PUYALLUP, Wash. — Rain poured down on yet another cold night in the Pacific Northwest as Diane Kienholz hugged her son Jesse Kinman goodbye for the night.
Although they both spent the evening helping prepare a temporary shelter for homeless individuals at a local church in their community, their nights would differ greatly.
Kienholz returned to her quiet neighborhood on the hill overlooking the city of Puyallup and got ready for bed with her husband, Steve Kienholz, in their blue split-level home.
Kinman, on the other hand, drove to the Walmart on the south end of Puyallup. After finding a parking spot and using the store’s restroom, he climbed into the back of his black minivan to set up his bed for the night.
This is a typical Sunday evening for both mother and son, and in a way, it is a representation of Kienholz’s main focus for the last 27 years. Her story is not one of redemption. If it were, her eyes wouldn’t well up with tears every time someone talks about homelessness or drug addictions, which — considering how much time she spends volunteering with the homeless — happens a lot.
Despite her best efforts to suppress it, the worry that has plagued her for most of her son’s adult life rumbles beneath the surface of her emotions like a snoring dragon, waiting to be roused.
“It will eat you alive if you let it,” Kienholz said. That’s the nature of addiction — it doesn’t just go away.
For Kienholz, life has been a long series of trading one set of problems for another. Sometimes the next set is better and sometimes it’s worse, she said. For now, her problems seem manageable, and she counts her blessings daily.
Yes, her son is still homeless and living in his car. But he is also clean and sober. He’s been off meth for a little over a year and hasn’t touched alcohol in eight years. Additionally, Kienholz now knows where her son is most of the time because he has a cell phone. He also spends weekends with his two daughters — Jordan, 13, and Jade Wilkie, 6 — at Kienholz’s house, where they go because their mother works weekends.
It’s hardly a perfect scenario, but it’s a vast improvement from how things were even just a year ago, Kienholz explained.
During some of the worst years in their history, when Kinman had a hard time holding down a job and his meth addiction made him difficult to be around, Sundays became a saving grace for Kienholz amidst the worry of a mother unaware of where her son was or whether he was safe or warm.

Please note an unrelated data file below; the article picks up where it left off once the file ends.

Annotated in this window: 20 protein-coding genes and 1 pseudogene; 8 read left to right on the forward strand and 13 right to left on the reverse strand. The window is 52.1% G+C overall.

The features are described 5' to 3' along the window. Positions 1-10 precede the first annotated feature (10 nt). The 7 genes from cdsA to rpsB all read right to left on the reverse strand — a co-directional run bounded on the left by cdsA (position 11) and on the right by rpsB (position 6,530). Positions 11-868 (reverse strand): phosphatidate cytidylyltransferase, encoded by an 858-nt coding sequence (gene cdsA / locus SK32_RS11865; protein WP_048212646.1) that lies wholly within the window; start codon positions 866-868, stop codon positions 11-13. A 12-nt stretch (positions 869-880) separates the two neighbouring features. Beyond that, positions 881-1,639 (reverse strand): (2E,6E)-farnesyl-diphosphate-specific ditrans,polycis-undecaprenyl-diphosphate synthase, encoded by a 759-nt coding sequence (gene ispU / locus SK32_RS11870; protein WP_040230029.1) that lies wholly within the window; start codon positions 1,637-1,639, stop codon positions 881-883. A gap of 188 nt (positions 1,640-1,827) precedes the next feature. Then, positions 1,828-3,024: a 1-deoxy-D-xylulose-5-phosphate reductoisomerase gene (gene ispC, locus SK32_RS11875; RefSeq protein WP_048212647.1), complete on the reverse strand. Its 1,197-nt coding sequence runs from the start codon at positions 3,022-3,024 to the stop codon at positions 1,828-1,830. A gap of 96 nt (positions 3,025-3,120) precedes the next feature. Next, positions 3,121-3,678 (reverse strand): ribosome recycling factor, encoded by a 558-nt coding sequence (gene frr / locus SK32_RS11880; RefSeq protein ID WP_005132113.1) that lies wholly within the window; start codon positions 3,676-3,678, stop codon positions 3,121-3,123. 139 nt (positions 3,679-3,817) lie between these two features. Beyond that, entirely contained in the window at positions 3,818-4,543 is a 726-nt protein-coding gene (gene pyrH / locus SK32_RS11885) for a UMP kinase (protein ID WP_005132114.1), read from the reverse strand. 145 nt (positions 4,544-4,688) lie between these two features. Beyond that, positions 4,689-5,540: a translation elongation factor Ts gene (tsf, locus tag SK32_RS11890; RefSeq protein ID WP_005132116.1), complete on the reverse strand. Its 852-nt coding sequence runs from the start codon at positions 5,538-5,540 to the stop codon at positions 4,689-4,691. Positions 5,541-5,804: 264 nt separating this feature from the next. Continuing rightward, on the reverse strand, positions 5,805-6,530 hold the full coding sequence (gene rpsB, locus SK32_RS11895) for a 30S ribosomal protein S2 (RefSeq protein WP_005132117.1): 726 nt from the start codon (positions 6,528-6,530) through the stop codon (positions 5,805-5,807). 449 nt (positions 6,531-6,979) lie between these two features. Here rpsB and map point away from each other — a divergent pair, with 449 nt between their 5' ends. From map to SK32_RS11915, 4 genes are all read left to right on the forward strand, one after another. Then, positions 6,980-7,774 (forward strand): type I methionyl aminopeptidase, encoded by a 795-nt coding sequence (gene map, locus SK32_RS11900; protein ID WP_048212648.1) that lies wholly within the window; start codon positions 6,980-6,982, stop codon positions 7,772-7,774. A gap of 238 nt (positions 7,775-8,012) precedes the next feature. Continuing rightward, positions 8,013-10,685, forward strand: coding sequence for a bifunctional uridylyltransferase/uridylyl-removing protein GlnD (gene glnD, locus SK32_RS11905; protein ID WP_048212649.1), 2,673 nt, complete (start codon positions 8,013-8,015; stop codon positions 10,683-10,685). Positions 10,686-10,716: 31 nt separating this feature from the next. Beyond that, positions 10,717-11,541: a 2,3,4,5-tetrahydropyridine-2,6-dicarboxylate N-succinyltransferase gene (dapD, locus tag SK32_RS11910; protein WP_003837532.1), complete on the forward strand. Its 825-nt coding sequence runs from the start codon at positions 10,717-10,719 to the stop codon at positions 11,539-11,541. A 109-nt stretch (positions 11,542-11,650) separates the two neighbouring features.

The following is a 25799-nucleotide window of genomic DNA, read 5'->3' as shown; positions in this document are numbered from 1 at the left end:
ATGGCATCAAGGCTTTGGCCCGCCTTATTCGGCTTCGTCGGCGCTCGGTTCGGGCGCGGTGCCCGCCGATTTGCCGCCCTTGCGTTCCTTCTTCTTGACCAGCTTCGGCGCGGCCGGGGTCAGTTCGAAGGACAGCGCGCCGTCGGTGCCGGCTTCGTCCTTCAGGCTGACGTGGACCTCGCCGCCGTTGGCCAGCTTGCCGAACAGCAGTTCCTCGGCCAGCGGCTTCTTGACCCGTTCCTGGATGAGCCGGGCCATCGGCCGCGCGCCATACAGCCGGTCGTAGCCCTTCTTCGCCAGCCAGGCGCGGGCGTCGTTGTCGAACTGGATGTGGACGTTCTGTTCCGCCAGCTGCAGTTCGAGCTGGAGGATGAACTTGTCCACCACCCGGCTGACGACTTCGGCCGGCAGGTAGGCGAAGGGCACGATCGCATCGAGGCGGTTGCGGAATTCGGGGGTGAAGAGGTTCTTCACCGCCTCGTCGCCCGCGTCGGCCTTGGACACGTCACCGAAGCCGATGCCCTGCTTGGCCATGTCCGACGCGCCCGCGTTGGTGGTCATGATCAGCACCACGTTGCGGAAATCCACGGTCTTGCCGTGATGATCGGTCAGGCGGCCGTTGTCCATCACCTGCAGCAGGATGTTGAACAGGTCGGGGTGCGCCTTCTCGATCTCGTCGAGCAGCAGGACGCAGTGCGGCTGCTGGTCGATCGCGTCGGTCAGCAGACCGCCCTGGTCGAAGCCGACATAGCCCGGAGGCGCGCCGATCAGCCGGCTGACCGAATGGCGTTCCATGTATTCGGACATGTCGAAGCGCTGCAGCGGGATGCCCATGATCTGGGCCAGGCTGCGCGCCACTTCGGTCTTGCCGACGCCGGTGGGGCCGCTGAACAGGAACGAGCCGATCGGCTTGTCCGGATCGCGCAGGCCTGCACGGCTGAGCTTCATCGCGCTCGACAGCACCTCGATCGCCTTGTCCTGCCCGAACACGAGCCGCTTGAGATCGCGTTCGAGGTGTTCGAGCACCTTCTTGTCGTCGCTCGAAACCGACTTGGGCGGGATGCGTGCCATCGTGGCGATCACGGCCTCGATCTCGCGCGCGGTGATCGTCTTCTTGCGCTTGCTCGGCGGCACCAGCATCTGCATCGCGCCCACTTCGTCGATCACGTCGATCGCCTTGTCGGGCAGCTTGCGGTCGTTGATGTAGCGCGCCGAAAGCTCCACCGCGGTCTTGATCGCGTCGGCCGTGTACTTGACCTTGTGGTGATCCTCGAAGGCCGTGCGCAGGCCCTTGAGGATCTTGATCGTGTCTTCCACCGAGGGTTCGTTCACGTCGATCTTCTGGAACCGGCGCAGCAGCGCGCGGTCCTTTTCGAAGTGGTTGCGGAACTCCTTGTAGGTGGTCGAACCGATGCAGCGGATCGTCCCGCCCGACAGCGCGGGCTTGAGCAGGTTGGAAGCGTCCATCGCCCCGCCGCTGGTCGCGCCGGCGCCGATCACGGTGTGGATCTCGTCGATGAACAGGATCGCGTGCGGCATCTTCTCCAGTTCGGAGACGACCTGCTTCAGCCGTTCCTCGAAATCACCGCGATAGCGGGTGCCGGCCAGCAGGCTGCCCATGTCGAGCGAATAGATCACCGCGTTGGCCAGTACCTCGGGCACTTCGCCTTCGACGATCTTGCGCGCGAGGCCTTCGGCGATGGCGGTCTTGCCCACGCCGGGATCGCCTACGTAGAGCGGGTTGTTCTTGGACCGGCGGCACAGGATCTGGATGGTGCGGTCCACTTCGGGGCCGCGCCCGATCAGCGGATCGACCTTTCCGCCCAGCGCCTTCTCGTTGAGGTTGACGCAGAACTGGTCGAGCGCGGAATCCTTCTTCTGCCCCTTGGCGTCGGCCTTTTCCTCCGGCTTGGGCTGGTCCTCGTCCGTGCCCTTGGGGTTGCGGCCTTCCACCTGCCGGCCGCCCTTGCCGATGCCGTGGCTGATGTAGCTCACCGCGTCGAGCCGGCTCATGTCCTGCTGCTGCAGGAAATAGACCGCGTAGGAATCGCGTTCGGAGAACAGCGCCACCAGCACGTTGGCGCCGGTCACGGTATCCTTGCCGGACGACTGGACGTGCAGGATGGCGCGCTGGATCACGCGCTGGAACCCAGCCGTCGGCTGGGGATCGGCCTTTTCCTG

“Jesse knew that he could come to family dinners on Sunday as long as he wasn’t high or drunk,” she said. “So I lived for Sundays, and sometimes he would come and sometimes he wouldn’t, but he knew he was loved and that he had a place to come and be with family every Sunday for family dinner. And that was my day to know that he was OK.”
They don’t do Sunday family dinners any more, but much like those difficult years, Sundays still act as a saving grace for Kienholz because now she gets to spend them serving others alongside her son.
Just because she wasn’t able to save him doesn’t mean she can’t save someone else’s son or daughter, she said.
A mother’s love in action
Although Puyallup is a small and rather sleepy town compared to nearby cities like Seattle and Tacoma, drugs and homelessness seem to have touched its community and population in much the same way.
Views on homelessness and how to respond to it are constantly debated among city council members and on social media sites by the community, and Kienholz is heavily involved in the discussions — as she is with many civic and social issues in her town. She feels a responsibility to engage, especially on a topic so close to her heart and experience.
When Kienholz first found out her teenage son was doing drugs some 27 years ago, she wasn’t sure how to respond, and in her uncertainty, she did what many parents do. She gave Kinman an ultimatum, which ended with him moving out of the house.
“In a sense, I made him homeless,” Kienholz said. “But I wasn’t going to let Satan have him, you know. I was going to fight; I was going to be the mother bear.”
Kienholz carries a weight of guilt, like many mothers, for anything she has done that may have contributed to her son’s difficult circumstances in life. But looking back, Kienholz recognizes how drastically her views have changed with time and experience.